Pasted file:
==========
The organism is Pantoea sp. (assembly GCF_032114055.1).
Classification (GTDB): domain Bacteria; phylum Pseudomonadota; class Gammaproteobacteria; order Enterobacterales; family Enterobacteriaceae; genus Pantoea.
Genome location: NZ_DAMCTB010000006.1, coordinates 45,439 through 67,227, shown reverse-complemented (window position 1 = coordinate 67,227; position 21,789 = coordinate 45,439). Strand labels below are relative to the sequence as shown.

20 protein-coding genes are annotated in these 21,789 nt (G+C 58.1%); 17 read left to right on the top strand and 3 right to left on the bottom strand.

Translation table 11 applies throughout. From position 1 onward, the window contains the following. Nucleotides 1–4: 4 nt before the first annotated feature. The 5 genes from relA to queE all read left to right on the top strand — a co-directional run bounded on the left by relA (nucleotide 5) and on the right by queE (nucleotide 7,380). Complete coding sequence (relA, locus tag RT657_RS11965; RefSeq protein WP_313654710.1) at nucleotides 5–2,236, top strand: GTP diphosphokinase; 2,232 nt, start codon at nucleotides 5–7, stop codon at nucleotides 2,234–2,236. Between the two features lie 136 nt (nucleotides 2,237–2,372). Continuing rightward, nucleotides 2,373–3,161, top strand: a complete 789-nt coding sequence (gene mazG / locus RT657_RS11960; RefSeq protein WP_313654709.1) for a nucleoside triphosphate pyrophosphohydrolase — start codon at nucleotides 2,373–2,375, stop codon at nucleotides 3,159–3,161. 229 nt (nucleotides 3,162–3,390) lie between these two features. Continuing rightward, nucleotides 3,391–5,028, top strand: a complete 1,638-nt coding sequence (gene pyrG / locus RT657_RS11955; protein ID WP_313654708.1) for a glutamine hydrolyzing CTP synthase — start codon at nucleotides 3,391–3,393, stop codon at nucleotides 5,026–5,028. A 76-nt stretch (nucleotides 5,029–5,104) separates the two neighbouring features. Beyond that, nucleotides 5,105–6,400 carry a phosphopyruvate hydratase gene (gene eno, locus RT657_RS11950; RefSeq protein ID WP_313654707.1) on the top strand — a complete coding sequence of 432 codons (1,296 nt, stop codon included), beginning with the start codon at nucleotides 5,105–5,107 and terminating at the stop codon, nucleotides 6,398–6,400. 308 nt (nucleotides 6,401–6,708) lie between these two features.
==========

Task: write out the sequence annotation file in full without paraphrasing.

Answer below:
The organism is Pantoea sp. (assembly GCF_032114055.1).
Classification (GTDB): domain Bacteria; phylum Pseudomonadota; class Gammaproteobacteria; order Enterobacterales; family Enterobacteriaceae; genus Pantoea.
Genome location: NZ_DAMCTB010000006.1, coordinates 45,439 through 67,227, shown reverse-complemented (window position 1 = coordinate 67,227; position 21,789 = coordinate 45,439). Strand labels below are relative to the sequence as shown.

20 protein-coding genes are annotated in these 21,789 nt (G+C 58.1%); 17 read left to right on the top strand and 3 right to left on the bottom strand.

Translation table 11 applies throughout. From position 1 onward, the window contains the following. Nucleotides 1–4: 4 nt before the first annotated feature. The 5 genes from relA to queE all read left to right on the top strand — a co-directional run bounded on the left by relA (nucleotide 5) and on the right by queE (nucleotide 7,380). Complete coding sequence (relA, locus tag RT657_RS11965; RefSeq protein WP_313654710.1) at nucleotides 5–2,236, top strand: GTP diphosphokinase; 2,232 nt, start codon at nucleotides 5–7, stop codon at nucleotides 2,234–2,236. Between the two features lie 136 nt (nucleotides 2,237–2,372). Continuing rightward, nucleotides 2,373–3,161, top strand: a complete 789-nt coding sequence (gene mazG / locus RT657_RS11960; RefSeq protein WP_313654709.1) for a nucleoside triphosphate pyrophosphohydrolase — start codon at nucleotides 2,373–2,375, stop codon at nucleotides 3,159–3,161. 229 nt (nucleotides 3,162–3,390) lie between these two features. Continuing rightward, nucleotides 3,391–5,028, top strand: a complete 1,638-nt coding sequence (gene pyrG / locus RT657_RS11955; protein ID WP_313654708.1) for a glutamine hydrolyzing CTP synthase — start codon at nucleotides 3,391–3,393, stop codon at nucleotides 5,026–5,028. A 76-nt stretch (nucleotides 5,029–5,104) separates the two neighbouring features. Beyond that, nucleotides 5,105–6,400 carry a phosphopyruvate hydratase gene (gene eno, locus RT657_RS11950; RefSeq protein ID WP_313654707.1) on the top strand — a complete coding sequence of 432 codons (1,296 nt, stop codon included), beginning with the start codon at nucleotides 5,105–5,107 and terminating at the stop codon, nucleotides 6,398–6,400. 308 nt (nucleotides 6,401–6,708) lie between these two features.